With all the information circulating online right now about the novel coronavirus (2019-nCoV), it can be tough to know what's true and what isn't. Don't give in to the panic! Read on to get the facts. You can also visit the Centers for Disease Control and Prevention to learn more.
What exactly is the novel coronavirus?
The 2019 novel coronavirus (2019-nCoV) is a new virus that causes respiratory illness in people and can spread from person-to-person. This virus was first identified during an investigation into an outbreak in Wuhan, China.
What are its symptoms?
Patients with 2019-nCoV have reportedly had mild to severe respiratory illness with symptoms of:
- Shortness of breath
The CDC says at this time that it believes "symptoms of 2019-nCoV may appear in as few as two days or as long as 14 days after exposure. This is based on what has been seen previously as the incubation period of MERS viruses."
How can I help protect myself?
There is currently no vaccine to protect against 2019-nCoV. The best way to prevent infection is to avoid being exposed to this virus. There are simple everyday preventive actions to help prevent the spread of respiratory viruses. These include:
- Avoid close contact with people who are sick.
- Avoid touching your eyes, nose, and mouth with unwashed hands.
- Wash your hands often with soap and water for at least 20 seconds. If soap and water are not available, use an alcohol-based hand sanitizer.
How does the novel coronavirus spread?
According to the CDC, this virus probably originally emerged from an animal source, but now seems to be spreading from person-to-person. The exact way the virus is spread is not fully known. With similar coronaviruses (MERS and SARS), person-to-person spread is thought to have happened mainly via respiratory droplets produced when an infected person coughs or sneezes, similar to how influenza and other viruses that cause respiratory illness spread.
There also may be some spread when a person touches a surface or object that has a virus on it and then touches his or her own mouth, nose, or possibly their eyes. The spread of SARS and MERS between people has generally occurred between close contacts. There is still much more to learn about 2019-nCoV and investigations are ongoing.
Is there a treatment?
There is no specific antiviral treatment for 2019-nCoV. People with 2019-nCov can seek medical care to help relieve symptoms.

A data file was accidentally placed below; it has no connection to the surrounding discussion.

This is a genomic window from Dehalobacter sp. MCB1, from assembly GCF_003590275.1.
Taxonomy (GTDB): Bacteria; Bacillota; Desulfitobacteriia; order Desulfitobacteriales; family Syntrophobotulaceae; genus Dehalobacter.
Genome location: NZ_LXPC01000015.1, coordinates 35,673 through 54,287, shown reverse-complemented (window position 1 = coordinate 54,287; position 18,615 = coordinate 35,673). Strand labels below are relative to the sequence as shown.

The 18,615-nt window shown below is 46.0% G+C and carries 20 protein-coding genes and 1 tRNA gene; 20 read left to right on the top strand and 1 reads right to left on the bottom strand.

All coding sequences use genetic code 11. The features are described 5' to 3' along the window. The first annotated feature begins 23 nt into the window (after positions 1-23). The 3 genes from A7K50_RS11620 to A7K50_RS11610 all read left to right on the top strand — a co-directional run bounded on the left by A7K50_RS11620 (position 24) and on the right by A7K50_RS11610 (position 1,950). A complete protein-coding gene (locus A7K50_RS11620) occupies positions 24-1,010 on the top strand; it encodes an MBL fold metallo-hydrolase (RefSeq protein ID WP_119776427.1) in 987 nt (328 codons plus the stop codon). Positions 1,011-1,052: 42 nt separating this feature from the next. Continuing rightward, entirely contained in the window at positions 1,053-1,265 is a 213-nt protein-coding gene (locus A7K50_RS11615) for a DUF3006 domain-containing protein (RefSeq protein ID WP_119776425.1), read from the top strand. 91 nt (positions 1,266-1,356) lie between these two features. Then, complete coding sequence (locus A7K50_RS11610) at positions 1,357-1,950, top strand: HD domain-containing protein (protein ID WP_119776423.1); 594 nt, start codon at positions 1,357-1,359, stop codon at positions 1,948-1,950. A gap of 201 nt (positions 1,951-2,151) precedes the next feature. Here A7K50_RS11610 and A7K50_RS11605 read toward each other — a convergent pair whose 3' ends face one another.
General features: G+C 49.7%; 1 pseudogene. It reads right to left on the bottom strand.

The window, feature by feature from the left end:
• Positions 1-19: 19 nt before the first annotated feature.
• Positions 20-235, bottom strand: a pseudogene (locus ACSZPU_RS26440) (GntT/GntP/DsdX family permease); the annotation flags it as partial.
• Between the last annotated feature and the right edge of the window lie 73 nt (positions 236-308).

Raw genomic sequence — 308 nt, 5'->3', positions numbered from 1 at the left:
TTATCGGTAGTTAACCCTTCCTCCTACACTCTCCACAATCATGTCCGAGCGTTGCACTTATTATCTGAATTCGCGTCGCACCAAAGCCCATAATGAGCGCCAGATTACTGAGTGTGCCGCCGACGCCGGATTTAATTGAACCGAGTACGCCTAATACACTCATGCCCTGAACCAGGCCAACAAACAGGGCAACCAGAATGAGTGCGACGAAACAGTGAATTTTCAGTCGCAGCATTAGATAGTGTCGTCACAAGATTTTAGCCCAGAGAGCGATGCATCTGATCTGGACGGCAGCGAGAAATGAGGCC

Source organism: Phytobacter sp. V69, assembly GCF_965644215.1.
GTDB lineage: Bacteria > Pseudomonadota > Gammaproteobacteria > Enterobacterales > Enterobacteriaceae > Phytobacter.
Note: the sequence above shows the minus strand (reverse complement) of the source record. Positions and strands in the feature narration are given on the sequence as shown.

Has anyone in the United States been infected? Am I at risk?
The first infection with 2019-nCoV in the United States was reported on Jan. 21. The first confirmed instance of person-person-spread with this virus in the US was reported on Jan. 30. The current count of cases of infection with 2019-nCoV in the United States is available on the CDC's website.
This is a rapidly evolving situation and the risk may change as often as daily. Check the CDC's 2019 Novel Coronavirus website for the latest updates.
What should I do if I recently traveled to China and got sick?
If you were in China within the past 14 days and feel sick with fever, cough, or difficulty breathing, you should seek medical care. Call your primary care provider before you go into the office and tell them about your travel and your symptoms. They will give you instructions for how to receive care without exposing others to your illness.
While sick, to reduce the possibility of spreading illness to others:
- Avoid contact with people – don't leave home
- Wear a facemask if you are around others
- Cover sneezes and coughs with a tissue
- Wash hands frequently
- Don't share personal items with others in your home (i.e. dishes, cups, utensils, towels or bedding)
- Monitor your symptoms and if your illness worsens, alert your healthcare provider
- Delay any travel
Visit the Centers for Disease Control and Prevention to learn more. Need a primary care provider? We have office locations around the Tristate!